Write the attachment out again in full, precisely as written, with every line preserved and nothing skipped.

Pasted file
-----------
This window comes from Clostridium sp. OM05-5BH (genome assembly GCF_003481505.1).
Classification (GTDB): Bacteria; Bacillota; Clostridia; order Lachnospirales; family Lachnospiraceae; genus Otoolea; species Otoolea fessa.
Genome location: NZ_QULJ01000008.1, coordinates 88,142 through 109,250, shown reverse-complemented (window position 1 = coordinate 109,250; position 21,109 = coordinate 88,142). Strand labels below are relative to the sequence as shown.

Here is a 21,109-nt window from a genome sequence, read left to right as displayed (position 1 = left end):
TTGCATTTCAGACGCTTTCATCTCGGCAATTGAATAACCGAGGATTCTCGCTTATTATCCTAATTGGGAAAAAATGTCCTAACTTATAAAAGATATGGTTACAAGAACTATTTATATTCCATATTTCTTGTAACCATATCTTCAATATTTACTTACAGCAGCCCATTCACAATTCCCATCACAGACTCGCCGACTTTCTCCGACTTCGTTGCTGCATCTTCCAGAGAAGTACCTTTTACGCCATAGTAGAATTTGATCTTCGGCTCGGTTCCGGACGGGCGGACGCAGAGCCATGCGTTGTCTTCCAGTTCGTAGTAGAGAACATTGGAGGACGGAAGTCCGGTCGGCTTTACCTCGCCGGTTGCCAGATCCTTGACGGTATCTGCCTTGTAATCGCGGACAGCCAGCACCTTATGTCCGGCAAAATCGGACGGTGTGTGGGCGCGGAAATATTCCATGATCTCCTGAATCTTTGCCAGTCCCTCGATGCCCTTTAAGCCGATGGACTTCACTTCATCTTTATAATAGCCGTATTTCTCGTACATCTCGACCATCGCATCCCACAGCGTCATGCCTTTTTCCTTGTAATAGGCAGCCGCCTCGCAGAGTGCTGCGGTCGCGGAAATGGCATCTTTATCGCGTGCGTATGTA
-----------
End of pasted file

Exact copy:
This window comes from Clostridium sp. OM05-5BH (genome assembly GCF_003481505.1).
Classification (GTDB): Bacteria; Bacillota; Clostridia; order Lachnospirales; family Lachnospiraceae; genus Otoolea; species Otoolea fessa.
Genome location: NZ_QULJ01000008.1, coordinates 88,142 through 109,250, shown reverse-complemented (window position 1 = coordinate 109,250; position 21,109 = coordinate 88,142). Strand labels below are relative to the sequence as shown.

Here is a 21,109-nt window from a genome sequence, read left to right as displayed (position 1 = left end):
TTGCATTTCAGACGCTTTCATCTCGGCAATTGAATAACCGAGGATTCTCGCTTATTATCCTAATTGGGAAAAAATGTCCTAACTTATAAAAGATATGGTTACAAGAACTATTTATATTCCATATTTCTTGTAACCATATCTTCAATATTTACTTACAGCAGCCCATTCACAATTCCCATCACAGACTCGCCGACTTTCTCCGACTTCGTTGCTGCATCTTCCAGAGAAGTACCTTTTACGCCATAGTAGAATTTGATCTTCGGCTCGGTTCCGGACGGGCGGACGCAGAGCCATGCGTTGTCTTCCAGTTCGTAGTAGAGAACATTGGAGGACGGAAGTCCGGTCGGCTTTACCTCGCCGGTTGCCAGATCCTTGACGGTATCTGCCTTGTAATCGCGGACAGCCAGCACCTTATGTCCGGCAAAATCGGACGGTGTGTGGGCGCGGAAATATTCCATGATCTCCTGAATCTTTGCCAGTCCCTCGATGCCCTTTAAGCCGATGGACTTCACTTCATCTTTATAATAGCCGTATTTCTCGTACATCTCGACCATCGCATCCCACAGCGTCATGCCTTTTTCCTTGTAATAGGCAGCCGCCTCGCAGAGTGCTGCGGTCGCGGAAATGGCATCTTTATCGCGTGCGTATGTA